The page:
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Journal of soil science and plant nutrition

versión On-line ISSN 0718-9516

J. Soil Sci. Plant Nutr. vol.16 no.1 Temuco mar. 2016  Epub 18-Ene-2016

http://dx.doi.org/10.4067/S0718-95162016005000012 

 

Soil-nutrient availability affected by different biomass-ash applications

 

M. Quirantes1, F. Calvo1, E. Romero1, R. Nogales1*

1Department of Environmental Protection, Estación Experimental del Zaidín, Spanish Council for Scientific Research, (EEZ-CSIC), c/ Profesor Albareda 1, 18008 Granada, Spain. *Corresponding author: rogelio.nogales@eez.csic.es

 


Abstract

This study, through an incubation experiment, evaluates the effect that different biomass ashes exert on the extractability of nutrients and some chemical parameters and dehydrogenase activity of a slightly acid soil. Three types of as were selected: two new ashes generated by the dry combustion of olive cake or by gasification of greenhouse vegetable wastes, and a third produced by wood combustion. The ash significantly increased the pH, electrical conductivity, and dehydrogenase activity of the soil. Dry olive-cake ash was the most effective in raising the levels of soil AB-DTPA extractable P, K, and Cu. By contrast, wood ash caused the greatest increases in soil AB-DTPA-extractable Zn. The three as he showed little effectiveness for increasing soil ABDTPA extractable Fe and Mn. Ash from dry olive cake could be used as a low-cost potassium fertilizer.

Keywords: Wood ash, dry olive cake ash, greenhouse vegetable wastes ash, soil incubation, dehydrogenase activity, AB-DTPA extractable nutrients


1. Introduction

Biomass is the most important global renewable energy resource, used in developed as well as developing countries. Biomass ashes are the final products accumulating from the thermal combustion and gasification of biomass for heat and electricity production.

Many studies have shown that wood ash applied to agricultural, forestry, and grass lands is practical for enriching soils and boosting yields (Demeyer et al., 2001; Knapp and Insam, 2011). Andalusia is the leader in Spain in generating power using biomass, having 18 power plants with a total capacity of 205 MW. Over 75% of the biomass comes from the wastes generated by the olive-oil industry (olive cake, among others), followed by the wood debris and plant wastes produced by the greenhouses. Today, scant information is available concerning the characteristics and potential agricultural use of new types of biomass ash.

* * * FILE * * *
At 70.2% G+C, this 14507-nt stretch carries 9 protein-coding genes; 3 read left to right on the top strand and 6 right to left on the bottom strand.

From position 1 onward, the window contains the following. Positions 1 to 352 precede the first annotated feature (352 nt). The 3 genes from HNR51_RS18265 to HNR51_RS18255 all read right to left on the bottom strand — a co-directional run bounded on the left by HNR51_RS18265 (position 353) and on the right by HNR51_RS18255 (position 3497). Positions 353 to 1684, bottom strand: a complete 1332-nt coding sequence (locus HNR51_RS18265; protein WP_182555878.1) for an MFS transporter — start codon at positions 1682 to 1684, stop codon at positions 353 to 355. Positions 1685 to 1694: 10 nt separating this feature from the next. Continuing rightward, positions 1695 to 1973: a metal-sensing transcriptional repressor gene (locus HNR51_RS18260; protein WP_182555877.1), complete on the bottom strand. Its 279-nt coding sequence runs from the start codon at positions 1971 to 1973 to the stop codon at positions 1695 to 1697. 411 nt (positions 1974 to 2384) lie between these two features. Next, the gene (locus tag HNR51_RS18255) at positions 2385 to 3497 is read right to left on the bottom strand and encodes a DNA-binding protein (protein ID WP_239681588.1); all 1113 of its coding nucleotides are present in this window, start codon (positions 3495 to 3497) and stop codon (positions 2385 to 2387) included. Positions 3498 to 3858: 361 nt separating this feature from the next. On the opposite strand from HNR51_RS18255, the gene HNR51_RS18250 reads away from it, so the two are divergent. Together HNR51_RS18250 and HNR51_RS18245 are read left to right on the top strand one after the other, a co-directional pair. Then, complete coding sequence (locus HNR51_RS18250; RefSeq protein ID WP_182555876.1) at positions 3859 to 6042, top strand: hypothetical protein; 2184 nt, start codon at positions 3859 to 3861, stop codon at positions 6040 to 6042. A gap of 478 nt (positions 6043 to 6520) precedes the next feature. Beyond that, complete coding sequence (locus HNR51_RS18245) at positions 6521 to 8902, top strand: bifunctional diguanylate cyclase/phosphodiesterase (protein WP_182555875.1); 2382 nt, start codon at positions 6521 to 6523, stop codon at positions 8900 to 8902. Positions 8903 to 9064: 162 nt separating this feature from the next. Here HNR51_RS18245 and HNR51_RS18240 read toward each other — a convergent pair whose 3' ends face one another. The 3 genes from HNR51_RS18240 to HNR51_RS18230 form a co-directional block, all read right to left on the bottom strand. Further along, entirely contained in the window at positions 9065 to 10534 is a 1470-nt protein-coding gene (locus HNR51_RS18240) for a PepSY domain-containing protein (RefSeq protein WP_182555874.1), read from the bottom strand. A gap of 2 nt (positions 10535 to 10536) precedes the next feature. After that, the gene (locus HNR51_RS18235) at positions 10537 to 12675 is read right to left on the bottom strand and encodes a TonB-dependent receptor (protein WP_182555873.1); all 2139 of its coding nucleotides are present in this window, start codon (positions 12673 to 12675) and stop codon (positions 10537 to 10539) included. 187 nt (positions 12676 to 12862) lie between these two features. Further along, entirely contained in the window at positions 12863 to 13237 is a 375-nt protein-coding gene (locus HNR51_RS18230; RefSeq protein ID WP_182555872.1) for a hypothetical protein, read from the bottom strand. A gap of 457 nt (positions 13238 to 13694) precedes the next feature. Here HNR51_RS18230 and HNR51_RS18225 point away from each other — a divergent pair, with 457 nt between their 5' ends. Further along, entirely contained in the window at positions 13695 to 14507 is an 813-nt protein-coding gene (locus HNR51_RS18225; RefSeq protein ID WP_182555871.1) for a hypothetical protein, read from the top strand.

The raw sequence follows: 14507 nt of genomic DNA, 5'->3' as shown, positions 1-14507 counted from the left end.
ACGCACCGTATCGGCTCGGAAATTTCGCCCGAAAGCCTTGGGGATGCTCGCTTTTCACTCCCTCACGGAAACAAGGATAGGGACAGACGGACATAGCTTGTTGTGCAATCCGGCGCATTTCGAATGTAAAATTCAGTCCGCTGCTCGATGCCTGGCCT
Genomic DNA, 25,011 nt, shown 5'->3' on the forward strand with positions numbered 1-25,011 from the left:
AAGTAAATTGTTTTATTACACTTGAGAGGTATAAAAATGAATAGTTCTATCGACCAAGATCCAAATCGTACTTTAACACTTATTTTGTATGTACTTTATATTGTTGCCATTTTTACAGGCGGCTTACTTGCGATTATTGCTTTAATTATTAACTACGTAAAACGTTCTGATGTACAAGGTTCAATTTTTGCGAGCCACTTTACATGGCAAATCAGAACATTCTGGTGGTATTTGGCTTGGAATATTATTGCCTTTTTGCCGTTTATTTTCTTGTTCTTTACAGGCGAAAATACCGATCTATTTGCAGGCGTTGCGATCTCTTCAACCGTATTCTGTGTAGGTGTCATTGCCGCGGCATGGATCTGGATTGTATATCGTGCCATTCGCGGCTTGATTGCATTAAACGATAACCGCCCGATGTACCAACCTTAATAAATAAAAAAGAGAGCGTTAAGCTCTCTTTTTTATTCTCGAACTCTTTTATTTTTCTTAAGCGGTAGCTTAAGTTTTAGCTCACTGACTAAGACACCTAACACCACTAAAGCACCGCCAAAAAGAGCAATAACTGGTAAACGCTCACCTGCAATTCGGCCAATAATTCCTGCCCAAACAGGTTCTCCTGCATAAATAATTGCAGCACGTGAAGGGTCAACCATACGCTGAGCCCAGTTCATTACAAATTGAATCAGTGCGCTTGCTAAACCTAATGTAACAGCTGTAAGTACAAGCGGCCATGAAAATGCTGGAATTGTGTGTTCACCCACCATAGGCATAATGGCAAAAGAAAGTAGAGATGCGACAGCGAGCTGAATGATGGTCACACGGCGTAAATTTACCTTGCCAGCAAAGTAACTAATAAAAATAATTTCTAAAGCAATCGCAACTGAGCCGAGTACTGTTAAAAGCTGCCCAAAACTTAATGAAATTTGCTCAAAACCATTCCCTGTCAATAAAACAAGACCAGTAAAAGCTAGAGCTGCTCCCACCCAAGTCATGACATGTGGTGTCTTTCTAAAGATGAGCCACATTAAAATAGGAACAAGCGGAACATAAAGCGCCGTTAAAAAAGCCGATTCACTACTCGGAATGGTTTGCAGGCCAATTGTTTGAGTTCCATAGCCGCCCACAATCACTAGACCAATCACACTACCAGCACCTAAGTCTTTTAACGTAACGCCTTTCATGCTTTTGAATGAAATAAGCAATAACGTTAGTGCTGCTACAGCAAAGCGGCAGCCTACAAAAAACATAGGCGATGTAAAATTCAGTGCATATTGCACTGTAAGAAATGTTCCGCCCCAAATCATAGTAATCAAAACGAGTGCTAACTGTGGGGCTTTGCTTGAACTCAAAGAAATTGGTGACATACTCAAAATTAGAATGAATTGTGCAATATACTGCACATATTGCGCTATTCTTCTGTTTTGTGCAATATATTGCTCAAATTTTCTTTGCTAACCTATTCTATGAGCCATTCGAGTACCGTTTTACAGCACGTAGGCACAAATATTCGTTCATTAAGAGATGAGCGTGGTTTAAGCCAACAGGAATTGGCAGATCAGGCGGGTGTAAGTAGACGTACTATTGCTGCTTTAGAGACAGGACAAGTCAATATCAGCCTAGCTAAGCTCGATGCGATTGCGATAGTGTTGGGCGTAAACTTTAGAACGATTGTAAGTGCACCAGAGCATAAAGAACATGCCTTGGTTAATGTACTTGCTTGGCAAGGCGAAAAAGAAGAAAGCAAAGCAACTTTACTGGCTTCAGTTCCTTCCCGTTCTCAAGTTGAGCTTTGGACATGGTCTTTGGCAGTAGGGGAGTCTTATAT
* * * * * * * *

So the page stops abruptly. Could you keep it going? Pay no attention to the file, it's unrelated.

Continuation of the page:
ABDTPA extraction is a universal soil test used for assessing available macro- and micronutrients as well as some heavy metals in soils (Soltanpour and Schwab 1977). It has been used to diagnose soil-nutrient deficiencies, to assess soils polluted with heavy metals, and to predict the crop-yield responses to nutrient addition (Molina et al., 2012; Hosseinpur and Motaghian, 2015)

In this study, the effects of different types of biomass ash on the soil nutrients availability were compared. Therefore, three types were assayed; the two new types of ash indicated above and a third produced by wood combustion. In addition, the changes of some soil chemical parameters and dehydrogenase activity were also determined.

2. Materials and Methods

A slightly acid, sandy loam (Chromic cambisol) soil (S) with C/N of 7 was used in this study. Three biomass ash were used: wood ash (W) produced by at 350 °C, dry olive-cake ash (O) by burning at 450°C, and greenhouse vegetable waste ash (G) by gasification at 270 °C. The total nutrient concentrations in the W, O, and G ash were, respectively: P: 1, 4.2, and 2.7 g kg-1; K: 6.4, 58 and 31 g kg-1; Fe: 16, 6.3, and 9.7 g kg-1; Mn: 386, 172, and 379 mg kg-1; Cu: 247, 181, and 88 mg kg-1 and Zn: 2054, 274, and 169 mg kg-1. Other properties of the soil and ash are given in Table 1.

Table 1. pH, electrical conductivity (EC), total organic carbon (TOC), dehydrogenase activity (DHA) and AB-DTPA nutrients in the soil, biomass ash and in the treatments after 32 weeks of incubation

S: Soil; W: wood ash; O: dry olive-cake ash; G: greenhouse vegetable waste ash; C: unamended soil; +W5: soil amended with 5 Mg ha-1 of wood ash; +W25: soil amended with 25 Mg ha-1 of wood ash; +O5: soil amended with 5 Mg ha-1 of dry olive-cake ash; +W25: soil amended with 25 Mg ha-1 of dry olive-cake ash; +G5: soil amended with 5 Mg ha-1 of greenhouse vegetable waste; +W25: soil amended with 25 Mg ha-1 of greenhouse vegetable waste ash. *After 32 weeks of incubation, means ± SD in the same column followed by same letters are not significantly different from each other (p<0.05).